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Nelson Bridge

Big Orange Bridge

Nelson Bridge

Primary Photographer(s): Nathan Holth

Bridge Documented: August 20, 2014

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Facility Carried / Feature Intersected
BC-3A Over Kootenay River
Nelson: Central Kootenay District, British Columbia: Canada
Structure Type
Metal Cantilever 16 Panel Bolt-Connected Warren Through Truss, Fixed and Approach Spans: Metal Deck Girder, Fixed
Construction Date and Builder / Engineer
1957 By Builder/Contractor: Western Bridge and Steel Fabricators Limited of Vancouver, British Columbia and Engineer/Design: A. B. Sanderson and Company
Rehabilitation Date
Not Available or Not Applicable
Main Span Length
486.5 Feet (148.3 Meters)
Structure Length
2,060.0 Feet (627.9 Meters)
Roadway Width
Not Available
3 Main Span(s)
Inventory Number
Not Applicable

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Bridge Documentation

About This Bridge

Note: Lengths given are approximate estimates.

 This bridge is the only crossing of the Kootenay River in Nelson, and as a large, iconic bridge, it is a well-known landmark and locally is affectionately known as the Big Orange Bridge, or the BOB for short. It is a traditional cantilever through truss with three spans including a central span consisting of cantilever arms holding a suspended span in the middle. In additional to the top chord which forms towers over the pier points, the bridge also includes a bottom chord which also is angled near the piers so as to form a deeper truss over the piers. The truss includes numerous built-up beams. All shop fasteners (such as those holding the built-up beams together) are rivets, while the fasters installed in the field (like the connection points) are bolted. The bridge includes a system of approach spans that is much longer at the south end and includes deck plate girder spans as well as steel stringer spans. The bridge retains original standard plan ornamental railings for the sidewalks. The sidewalks are located inside the truss lines.

Western Bridge and Steel Fabricators were listed as contractors for the bridge as was Poole Engineering - Raymond International. Originally a toll bridge, it was built by the British Columbia Toll Highways and Bridges Authority. F. T. Brown was listed as Chief Engineer. C. K. Saunders was listed as the bridge engineer. A. B. Sanderson and Company was the consulting engineer for the bridge. Tolls were removed on March 31, 1963.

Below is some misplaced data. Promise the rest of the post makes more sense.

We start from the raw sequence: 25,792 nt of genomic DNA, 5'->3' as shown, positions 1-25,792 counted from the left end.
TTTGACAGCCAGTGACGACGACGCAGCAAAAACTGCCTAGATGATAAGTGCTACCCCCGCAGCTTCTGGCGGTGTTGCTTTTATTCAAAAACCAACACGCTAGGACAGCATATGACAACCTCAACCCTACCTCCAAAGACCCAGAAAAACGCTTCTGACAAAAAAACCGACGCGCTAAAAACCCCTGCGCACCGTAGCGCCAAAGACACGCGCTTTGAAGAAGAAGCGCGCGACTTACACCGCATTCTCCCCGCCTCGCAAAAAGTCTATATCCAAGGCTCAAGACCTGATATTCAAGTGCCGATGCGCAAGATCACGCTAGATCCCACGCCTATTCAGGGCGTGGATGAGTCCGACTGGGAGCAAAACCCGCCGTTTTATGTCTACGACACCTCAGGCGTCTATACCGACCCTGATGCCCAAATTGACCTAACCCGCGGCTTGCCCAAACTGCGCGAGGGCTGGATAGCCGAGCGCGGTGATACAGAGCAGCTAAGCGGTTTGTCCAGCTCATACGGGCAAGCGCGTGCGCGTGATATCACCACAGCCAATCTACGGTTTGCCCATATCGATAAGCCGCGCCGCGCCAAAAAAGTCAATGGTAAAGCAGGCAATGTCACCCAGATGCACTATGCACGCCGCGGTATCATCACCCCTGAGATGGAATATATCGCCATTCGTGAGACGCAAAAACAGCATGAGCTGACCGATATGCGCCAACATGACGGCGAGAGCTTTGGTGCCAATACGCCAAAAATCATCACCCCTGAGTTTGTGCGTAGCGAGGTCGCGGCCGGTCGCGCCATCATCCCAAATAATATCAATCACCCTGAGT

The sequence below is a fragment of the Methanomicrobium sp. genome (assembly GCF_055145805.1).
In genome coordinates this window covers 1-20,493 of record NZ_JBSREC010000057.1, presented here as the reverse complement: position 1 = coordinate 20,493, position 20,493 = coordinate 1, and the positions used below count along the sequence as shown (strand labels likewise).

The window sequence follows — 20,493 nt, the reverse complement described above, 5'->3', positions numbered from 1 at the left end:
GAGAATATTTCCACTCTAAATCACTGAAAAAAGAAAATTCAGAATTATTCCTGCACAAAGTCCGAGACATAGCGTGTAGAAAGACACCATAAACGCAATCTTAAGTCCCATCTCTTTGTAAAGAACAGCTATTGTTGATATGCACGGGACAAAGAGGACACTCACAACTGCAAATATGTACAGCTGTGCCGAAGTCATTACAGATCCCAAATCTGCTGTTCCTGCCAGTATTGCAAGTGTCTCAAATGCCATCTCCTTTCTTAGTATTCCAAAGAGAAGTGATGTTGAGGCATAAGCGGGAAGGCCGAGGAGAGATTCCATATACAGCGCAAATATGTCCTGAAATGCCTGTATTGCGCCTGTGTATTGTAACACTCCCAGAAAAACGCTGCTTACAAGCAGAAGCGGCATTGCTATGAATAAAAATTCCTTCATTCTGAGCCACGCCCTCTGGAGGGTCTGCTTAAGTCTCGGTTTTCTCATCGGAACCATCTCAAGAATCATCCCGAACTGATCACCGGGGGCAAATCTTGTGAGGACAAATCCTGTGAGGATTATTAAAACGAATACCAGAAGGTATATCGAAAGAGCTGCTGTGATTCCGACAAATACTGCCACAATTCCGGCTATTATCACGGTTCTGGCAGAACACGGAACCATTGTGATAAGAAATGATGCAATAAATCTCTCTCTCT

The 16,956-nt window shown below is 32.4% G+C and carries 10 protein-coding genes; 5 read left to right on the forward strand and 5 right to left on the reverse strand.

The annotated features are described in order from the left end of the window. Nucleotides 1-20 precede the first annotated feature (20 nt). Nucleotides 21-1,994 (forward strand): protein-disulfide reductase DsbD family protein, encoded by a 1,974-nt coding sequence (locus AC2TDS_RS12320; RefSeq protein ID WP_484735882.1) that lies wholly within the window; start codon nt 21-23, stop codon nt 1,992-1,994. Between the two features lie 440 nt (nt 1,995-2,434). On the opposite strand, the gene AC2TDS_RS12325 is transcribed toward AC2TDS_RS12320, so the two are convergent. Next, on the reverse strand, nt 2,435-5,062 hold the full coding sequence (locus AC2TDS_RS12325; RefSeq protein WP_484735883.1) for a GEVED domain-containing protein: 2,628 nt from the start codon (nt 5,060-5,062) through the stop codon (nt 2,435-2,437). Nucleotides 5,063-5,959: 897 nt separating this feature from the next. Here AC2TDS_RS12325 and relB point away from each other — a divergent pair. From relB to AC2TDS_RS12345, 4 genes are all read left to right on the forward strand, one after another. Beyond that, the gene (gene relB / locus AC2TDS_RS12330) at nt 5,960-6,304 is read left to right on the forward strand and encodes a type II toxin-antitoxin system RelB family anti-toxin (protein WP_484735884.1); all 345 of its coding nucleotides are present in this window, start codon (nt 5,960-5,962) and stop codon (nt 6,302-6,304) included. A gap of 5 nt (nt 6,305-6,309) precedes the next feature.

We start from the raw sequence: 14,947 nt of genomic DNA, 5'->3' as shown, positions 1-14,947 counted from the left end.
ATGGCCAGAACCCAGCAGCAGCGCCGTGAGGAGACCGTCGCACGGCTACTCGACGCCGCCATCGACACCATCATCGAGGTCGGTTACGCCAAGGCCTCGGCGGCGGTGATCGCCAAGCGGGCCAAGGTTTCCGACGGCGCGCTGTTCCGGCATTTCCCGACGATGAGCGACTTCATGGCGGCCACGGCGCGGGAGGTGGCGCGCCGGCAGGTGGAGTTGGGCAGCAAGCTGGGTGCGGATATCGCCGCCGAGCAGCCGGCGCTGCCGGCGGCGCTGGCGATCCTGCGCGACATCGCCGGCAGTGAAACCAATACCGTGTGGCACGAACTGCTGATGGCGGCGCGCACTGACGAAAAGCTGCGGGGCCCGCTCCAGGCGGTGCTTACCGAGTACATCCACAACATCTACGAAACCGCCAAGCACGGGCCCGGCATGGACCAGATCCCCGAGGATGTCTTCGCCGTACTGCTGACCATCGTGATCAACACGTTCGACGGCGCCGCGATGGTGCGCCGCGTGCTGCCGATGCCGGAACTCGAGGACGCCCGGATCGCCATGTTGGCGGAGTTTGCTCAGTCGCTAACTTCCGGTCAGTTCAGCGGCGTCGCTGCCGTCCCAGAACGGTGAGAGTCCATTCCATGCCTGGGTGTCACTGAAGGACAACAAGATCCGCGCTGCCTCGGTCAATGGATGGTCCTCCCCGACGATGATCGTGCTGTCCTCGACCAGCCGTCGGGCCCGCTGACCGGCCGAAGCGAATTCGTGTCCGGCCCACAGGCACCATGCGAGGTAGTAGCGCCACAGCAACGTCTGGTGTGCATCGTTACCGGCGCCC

Text From Historical Newspaper Article, Nelson Daily News, November 8, 1957

Premier Bennett Cuts Ribbon to Start Bridge Traffic Rolling

The new West Arm bridge at Nelson was opened Thursday, (Nov.7,) as a beaming Premier Bennett cut a broad green ribbon in front of toll gates at the southern approach. Hundreds of people stood on the sidelines in the frost-tinged sunshine to watch the ceremonies.

Then the cavalcade carrying the premier, three of his Cabinet ministers, city Council members, private cars ancient and new crawled across the span, led by brightly tartaned pipers and drummers of the Kootenay Kiltie Band.

Highways minister P.A. Gaglardi, who conducted ceremonies from the official platform adjacent to the gates, called the bridge "an imposing and important structure". He said, "The government, without promises and fanfare has recognized the importance of this part of the country by building this bridge." Main speaker Premier W.A.C. Bennett said, "This is a happy and great day for Nelson... for the whole province ... for your MLA (Hon. W.D. Black, provincial secretary) who is ill and for Mr. Gaglardi our amazing highways minister." He then received a pair of scissors from long-time (44 years) cable ferry operator, George Clerihew, and said "I take great pleasure as Premier in cutting this ribbon and declaring this bridge open."

Of the building of the bridge he said, "People at first said it couldn't be done, but we've shown it can, even if it costs a bit. Nobody wants toll bridges, but there's one thing we hate more, and that's no bridge." He then promised that $100,000 a year would go onto the bridge account, combined with the toll revenue to make the bridge free as soon as possible.

Prominent on the opening scene were representatives of the firms involved in design, engineering and construction of the bridge, and local officials. Many district people came out for Nelson's event of the year. Canon W.J. Silverwood dedicated the bridge "in the spirit of thanks- giving to the peace and glory of all mankind," and Mayor Joseph Kary expressed citizens' pride in their new $4,000,000 bridge. Even before the cavalcade moved across the span, pedestrians swarmed over the bridge, Vehicles, some of them held up by the hour-long proceeding, others waiting to be among the first to cross, lined Nelson Avenue and intersecting streets for blocks.


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